That depression can be so devastating, and lethal (through suicide) warrants the cost and tolerance of annoying side effects.

SeventhSense's avatar

@DrMC
Na depression is for lightweights, try NPD It just makes you want to kill other people

DrMC's avatar

@SeventhSense narcissm, but only one of us can be the greatest that ever lived?

SeventhSense's avatar

If I could only imagine a competition. Alas it’s torture.

Tenpinmaster's avatar

@DrMC Yea I know how bad depression can be. It’s defiantly the worst thing I have to deal with. Your seem very elite at medical things.. are you a Dr in RL?

josie's avatar

Being anti social is only a problem if it is in conflict with your social goals or desires. For example you can not be anti social, and at the same time be frustrated that you have few friends or social activities. If you can easily reconcile the two, what is the problem?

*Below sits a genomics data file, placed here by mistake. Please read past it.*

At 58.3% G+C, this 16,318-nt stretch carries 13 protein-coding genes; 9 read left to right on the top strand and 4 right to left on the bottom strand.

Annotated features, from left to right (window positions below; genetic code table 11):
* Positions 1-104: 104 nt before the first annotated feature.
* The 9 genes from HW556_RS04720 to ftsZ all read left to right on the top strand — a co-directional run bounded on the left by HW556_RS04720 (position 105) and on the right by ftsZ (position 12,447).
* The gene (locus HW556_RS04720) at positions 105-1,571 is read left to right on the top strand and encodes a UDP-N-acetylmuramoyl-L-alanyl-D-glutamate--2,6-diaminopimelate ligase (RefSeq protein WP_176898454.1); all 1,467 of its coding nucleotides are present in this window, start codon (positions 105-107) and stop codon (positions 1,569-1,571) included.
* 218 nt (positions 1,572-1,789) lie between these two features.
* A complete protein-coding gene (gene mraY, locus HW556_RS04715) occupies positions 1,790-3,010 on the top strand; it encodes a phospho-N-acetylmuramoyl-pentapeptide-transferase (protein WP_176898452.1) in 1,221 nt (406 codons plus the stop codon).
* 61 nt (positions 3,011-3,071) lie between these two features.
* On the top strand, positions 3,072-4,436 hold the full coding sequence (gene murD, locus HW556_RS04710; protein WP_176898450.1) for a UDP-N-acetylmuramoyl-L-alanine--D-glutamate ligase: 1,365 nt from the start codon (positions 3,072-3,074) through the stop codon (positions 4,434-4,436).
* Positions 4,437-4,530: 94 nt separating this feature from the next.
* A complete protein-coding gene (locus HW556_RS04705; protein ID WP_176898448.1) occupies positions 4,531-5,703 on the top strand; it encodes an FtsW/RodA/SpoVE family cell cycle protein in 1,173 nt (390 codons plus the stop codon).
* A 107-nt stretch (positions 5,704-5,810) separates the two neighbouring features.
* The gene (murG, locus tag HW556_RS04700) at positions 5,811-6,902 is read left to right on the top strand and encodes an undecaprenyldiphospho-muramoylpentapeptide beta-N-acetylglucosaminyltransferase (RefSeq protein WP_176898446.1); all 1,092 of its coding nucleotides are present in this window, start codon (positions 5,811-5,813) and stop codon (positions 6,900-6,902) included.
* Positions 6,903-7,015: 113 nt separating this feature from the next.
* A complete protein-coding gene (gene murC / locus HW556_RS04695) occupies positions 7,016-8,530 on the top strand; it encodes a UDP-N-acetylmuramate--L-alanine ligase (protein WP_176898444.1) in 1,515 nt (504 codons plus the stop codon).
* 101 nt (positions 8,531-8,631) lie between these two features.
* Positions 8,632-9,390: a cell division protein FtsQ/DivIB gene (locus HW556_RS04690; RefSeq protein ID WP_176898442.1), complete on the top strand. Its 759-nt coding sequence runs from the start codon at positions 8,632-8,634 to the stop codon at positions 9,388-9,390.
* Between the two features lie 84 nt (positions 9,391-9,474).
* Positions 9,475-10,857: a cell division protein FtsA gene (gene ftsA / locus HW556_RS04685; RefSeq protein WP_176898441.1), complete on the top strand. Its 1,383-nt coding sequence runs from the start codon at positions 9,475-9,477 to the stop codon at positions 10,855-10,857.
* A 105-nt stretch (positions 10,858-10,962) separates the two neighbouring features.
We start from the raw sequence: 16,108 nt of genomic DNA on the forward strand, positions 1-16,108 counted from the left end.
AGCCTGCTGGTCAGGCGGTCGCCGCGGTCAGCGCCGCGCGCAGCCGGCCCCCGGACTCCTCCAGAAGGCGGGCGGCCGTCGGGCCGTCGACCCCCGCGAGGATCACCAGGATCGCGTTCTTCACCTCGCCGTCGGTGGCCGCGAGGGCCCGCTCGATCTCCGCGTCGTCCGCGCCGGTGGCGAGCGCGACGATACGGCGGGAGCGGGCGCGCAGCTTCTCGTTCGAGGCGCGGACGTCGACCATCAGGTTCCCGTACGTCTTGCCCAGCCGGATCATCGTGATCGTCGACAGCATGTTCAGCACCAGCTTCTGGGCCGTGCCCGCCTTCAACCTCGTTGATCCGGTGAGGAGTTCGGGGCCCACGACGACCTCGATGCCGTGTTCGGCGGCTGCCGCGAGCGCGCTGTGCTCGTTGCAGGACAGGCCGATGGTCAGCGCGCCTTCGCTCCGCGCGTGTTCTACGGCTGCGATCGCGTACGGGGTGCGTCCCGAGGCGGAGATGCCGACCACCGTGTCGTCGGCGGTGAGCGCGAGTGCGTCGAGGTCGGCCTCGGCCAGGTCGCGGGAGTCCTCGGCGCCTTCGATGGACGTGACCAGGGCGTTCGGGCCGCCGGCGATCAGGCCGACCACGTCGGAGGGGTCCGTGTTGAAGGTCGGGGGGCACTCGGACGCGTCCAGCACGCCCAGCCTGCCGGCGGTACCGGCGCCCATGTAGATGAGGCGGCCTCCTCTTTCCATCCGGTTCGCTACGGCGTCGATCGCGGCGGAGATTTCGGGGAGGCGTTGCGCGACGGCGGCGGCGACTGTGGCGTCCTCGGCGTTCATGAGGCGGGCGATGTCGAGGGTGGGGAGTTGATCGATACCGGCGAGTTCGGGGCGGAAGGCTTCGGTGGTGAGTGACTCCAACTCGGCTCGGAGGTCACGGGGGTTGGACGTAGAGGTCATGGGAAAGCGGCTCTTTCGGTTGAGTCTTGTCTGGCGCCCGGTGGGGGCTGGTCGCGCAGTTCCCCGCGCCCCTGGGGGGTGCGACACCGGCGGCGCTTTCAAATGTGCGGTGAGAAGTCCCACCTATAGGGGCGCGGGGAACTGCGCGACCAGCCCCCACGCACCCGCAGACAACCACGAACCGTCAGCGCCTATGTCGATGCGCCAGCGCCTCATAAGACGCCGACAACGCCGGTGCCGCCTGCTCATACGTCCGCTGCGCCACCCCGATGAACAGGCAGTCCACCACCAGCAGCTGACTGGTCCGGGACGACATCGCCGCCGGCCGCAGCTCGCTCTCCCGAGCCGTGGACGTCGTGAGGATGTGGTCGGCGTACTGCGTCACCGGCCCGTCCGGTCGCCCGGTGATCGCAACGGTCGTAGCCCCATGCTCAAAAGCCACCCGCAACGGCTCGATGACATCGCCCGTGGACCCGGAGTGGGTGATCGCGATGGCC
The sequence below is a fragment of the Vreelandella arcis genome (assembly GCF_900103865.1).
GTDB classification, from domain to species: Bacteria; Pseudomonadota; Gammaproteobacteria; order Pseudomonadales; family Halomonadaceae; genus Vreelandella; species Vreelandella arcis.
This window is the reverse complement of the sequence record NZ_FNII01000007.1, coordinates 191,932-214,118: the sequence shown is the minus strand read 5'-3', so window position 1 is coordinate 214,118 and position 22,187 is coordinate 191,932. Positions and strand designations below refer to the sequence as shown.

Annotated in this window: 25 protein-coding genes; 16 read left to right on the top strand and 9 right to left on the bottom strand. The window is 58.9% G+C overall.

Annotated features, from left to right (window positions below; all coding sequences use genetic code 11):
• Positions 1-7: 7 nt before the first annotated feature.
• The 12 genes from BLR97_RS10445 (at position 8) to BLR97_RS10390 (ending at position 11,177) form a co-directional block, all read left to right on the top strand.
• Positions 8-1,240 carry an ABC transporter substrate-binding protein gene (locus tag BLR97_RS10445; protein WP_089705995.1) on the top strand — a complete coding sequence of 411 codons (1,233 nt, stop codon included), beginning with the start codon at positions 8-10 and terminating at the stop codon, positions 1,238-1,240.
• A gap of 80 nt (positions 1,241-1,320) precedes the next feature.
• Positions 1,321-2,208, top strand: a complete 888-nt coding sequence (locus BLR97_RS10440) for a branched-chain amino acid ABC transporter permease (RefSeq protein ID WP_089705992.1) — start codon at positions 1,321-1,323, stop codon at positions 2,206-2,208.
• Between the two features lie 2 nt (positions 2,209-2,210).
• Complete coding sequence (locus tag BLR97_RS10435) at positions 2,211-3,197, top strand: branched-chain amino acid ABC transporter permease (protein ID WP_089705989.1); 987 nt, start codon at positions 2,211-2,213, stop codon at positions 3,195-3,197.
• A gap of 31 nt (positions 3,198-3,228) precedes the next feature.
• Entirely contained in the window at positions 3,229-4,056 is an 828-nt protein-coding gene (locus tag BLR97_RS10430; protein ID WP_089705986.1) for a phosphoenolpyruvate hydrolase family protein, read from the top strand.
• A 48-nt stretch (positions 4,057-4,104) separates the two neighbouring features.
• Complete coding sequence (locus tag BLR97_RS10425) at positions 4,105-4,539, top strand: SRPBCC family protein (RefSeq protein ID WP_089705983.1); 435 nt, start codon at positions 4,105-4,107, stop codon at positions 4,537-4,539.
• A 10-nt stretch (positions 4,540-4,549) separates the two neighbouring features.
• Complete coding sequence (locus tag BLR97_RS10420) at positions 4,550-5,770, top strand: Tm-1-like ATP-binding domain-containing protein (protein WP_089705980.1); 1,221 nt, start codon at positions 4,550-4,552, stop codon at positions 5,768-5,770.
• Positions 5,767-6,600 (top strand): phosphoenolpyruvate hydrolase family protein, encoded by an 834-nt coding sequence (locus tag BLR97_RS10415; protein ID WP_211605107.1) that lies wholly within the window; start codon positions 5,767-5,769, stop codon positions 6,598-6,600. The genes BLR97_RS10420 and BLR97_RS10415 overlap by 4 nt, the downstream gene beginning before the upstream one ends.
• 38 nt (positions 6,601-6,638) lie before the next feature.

SeventhSense's avatar

I encourage anyone with slightest interest to take this test

DrMC's avatar

@Tenpinmaster yes but If I tell you I’ll have notify the death panel. ; )

DrMC's avatar

@SeventhSense how bout this result?

Authority: 2.00
Self-Sufficiency: 1.00
Superiority: 3.00
Exhibitionism: 0.00
Exploitativeness: 0.00
Vanity: 0.00
Entitlement: 2.00

Why? – I’m know what I’m good at, and I’m damn good at it. The rest is silly vanity. I could be better – that’s what I strive for. I’m well aware of the downfall of overconfidence. I am forever on my guard trying to improve.

If not – people die.

Other people?

SeventhSense's avatar

@DrMC